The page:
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Characteristics of a Seminar War Game

Seminar Characteristics

Seminars following the Socratic method have been used for thousands of years. Socrates would often invite one of his students to make an assertion, perhaps to develop a hypothesis. Socrates would then probe with questions to determine more precisely how and when the assertion or hypothesis should apply.

Amongst the characteristics of seminars that set them apart from other methods of study are:

War Game Characteristics

War games come in diverse formats, some are almost completely embedded in computer hardware and software, others work entirely without computers. The military profession has used war games for centuries, and recently approaches used in studying crises other than combat. In their initial form, studying warfare, war games shared some essential characteristics:

When the original war gaming approaches have been adapted to studies of crises other than combat, some of the above elements may be missing. For example, war gaming methods can be used to study the spread of some contagion without a map (or maps that do not resemble traditional military maps). Both the US National Defense University and the US Army War College conduct "crisis games" on diverse issues using techniques drawn from wargaming.

Similarly a field called "serious games" uses modern computer approaches (many drawn from previous simulations of combat) to engage an audience on topics very distant from traditional battlefields, e.g., running nuclear power plants, managing city governments, responding to threats of civil unrest from epidemics or terrorism.

Activities that use procedures previously associated with seminar war games for non-combat situations or other forms of crises that have little or no military component may be called hypotheticals or crisis games, or crisis simulations.

Elements of War Games

Upon deeper study of war gaming methods, the elements of such games may be considered under the following seven elements:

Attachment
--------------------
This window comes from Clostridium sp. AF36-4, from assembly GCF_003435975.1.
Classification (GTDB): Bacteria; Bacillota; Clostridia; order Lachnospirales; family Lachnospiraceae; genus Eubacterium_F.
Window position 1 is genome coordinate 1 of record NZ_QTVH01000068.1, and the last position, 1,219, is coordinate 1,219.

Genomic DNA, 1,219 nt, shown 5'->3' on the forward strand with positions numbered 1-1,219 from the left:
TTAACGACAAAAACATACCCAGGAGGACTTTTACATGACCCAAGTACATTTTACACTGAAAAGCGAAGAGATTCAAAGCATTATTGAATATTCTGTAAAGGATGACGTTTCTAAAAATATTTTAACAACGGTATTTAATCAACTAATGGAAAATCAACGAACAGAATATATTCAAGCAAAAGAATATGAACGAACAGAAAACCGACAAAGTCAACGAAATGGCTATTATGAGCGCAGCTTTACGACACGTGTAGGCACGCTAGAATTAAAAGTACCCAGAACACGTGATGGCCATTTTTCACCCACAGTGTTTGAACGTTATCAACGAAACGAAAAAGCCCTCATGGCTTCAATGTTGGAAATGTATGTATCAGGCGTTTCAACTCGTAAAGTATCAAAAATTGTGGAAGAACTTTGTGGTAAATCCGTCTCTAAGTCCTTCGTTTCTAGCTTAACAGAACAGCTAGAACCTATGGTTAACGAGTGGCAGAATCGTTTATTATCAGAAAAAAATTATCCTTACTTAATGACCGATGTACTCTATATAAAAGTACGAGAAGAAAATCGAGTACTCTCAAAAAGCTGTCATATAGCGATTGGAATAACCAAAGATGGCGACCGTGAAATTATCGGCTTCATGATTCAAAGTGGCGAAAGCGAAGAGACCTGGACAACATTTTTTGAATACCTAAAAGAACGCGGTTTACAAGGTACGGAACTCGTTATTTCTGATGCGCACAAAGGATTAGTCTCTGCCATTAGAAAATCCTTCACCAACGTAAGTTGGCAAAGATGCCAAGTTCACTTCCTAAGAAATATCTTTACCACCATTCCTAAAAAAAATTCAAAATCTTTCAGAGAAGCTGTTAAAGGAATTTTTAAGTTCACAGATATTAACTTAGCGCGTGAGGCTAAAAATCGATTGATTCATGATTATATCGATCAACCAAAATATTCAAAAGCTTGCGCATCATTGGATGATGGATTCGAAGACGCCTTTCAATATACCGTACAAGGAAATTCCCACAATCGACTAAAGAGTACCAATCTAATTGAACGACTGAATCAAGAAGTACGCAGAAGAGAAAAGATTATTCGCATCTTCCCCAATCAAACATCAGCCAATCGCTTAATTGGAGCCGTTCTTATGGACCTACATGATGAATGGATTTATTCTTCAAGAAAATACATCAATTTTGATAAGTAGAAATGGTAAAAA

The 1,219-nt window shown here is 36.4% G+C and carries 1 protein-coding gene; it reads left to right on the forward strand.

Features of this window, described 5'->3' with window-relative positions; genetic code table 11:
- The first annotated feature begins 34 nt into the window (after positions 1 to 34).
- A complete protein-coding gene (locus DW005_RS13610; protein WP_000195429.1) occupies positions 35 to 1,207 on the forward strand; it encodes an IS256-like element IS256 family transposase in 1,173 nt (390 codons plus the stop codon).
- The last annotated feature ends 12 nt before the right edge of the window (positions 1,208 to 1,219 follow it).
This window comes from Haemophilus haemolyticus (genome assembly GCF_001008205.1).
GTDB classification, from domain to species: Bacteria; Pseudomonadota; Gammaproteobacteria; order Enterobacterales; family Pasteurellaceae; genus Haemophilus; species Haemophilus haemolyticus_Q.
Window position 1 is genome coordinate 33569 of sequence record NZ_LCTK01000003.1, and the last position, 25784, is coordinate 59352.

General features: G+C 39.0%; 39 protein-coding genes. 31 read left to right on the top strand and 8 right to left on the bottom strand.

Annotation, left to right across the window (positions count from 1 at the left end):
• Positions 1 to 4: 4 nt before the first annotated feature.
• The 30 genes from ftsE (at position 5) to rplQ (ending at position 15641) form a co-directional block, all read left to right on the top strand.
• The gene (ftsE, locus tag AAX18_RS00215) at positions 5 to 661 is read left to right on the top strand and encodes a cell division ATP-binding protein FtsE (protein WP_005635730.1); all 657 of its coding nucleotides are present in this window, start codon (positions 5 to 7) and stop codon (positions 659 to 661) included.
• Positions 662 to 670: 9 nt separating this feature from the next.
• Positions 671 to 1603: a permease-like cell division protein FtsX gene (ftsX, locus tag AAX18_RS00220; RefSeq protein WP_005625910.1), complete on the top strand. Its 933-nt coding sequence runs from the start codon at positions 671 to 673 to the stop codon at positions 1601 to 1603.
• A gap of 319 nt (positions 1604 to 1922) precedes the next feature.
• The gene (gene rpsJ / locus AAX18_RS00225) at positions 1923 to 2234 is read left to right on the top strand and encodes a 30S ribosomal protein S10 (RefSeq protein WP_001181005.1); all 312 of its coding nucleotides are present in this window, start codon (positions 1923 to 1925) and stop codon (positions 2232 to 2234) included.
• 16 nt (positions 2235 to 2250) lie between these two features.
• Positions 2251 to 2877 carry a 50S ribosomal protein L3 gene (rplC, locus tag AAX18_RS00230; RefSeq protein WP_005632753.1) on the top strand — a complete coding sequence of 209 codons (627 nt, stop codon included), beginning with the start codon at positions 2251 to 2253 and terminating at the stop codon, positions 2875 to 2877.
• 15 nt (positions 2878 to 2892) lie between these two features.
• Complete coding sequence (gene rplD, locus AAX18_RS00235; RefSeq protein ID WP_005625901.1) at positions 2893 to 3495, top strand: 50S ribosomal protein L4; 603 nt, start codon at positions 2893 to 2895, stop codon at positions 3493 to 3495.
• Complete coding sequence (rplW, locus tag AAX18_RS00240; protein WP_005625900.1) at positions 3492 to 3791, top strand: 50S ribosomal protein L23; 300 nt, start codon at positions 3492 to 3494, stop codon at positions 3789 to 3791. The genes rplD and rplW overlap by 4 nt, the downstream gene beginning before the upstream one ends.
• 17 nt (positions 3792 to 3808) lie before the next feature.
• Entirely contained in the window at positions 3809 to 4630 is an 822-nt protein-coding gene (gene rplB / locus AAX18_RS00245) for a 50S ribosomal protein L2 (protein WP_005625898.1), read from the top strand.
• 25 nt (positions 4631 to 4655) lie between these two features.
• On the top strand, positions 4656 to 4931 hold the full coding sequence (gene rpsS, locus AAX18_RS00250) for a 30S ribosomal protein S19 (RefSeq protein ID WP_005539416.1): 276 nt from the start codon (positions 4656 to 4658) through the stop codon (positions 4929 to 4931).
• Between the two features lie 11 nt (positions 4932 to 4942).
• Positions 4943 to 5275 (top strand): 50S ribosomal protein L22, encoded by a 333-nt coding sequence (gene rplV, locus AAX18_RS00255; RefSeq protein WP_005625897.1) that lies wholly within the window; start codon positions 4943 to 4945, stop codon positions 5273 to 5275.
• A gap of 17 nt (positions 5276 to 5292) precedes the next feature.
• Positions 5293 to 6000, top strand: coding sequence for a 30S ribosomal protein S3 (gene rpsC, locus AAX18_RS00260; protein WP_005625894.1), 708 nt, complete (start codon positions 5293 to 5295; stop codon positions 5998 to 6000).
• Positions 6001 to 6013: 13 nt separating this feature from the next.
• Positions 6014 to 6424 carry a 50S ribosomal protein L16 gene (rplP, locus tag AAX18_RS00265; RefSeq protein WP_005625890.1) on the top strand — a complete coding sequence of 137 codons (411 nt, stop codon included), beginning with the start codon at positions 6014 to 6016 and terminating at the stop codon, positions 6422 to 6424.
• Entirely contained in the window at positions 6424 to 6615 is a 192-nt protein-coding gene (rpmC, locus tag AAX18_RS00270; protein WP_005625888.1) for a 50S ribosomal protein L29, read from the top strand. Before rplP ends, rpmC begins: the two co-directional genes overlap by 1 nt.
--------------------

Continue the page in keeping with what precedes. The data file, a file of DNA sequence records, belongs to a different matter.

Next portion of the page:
Source: Perla, MORS Meeting, 15 Oct 2007

The first six elements are essentially as they were in the Perla-Barrett article of 1985 (p. 71), but here Perla has included analysts, although parenthetically. Of course, at the time, he was speaking to an audience of analysts at the MORS meeting. But, from his text, Perla was not merely trying to be polite to his audience by including them.

From his earlier writings on wargaming and analysis, Perla made it clear that when he said that war games were not analysis, this was caveated by adding that war games were not analysis, at least "in the usual sense of rigorous, quantitative, dissection of a problem" (from the Perla and Barrett article of 1985). After provoking operations analysts, Perla has frequently acknowledged (even recommended) war games as analysis tools.

Seminar War Game Characteristics

Simply put, a seminar war game blends the characteristics of seminars and war games. Some war games will have few or none of the characteristics of seminars (say no discourse, no advanced study, no questions to the participants). Many seminars will have none of the features of a war game: no map, no scenario, no clock. These are not seminar wargames. But for those many activities that are a blend of the two, the term seminar war game suits very well.


Preparation for Seminar War Games

An organization wishing to conduct seminar war games can benefit from considerable experience from those who have gone before. There is published material on how professional organizations have done their own, the National Defense University, the Naval War College, the Army War College, NATO, and the Canadian Army and Navy.  In many respects, however, preparing for and conducting seminar war games is still a craft and not quite a science. By good forture, the number of organizations that have experience continues to grow. 

Some areas that should be given due attention in preparing for a seminar war game include:

A step-by-step guide to seminar war gaming is available. It provides considerably more detail.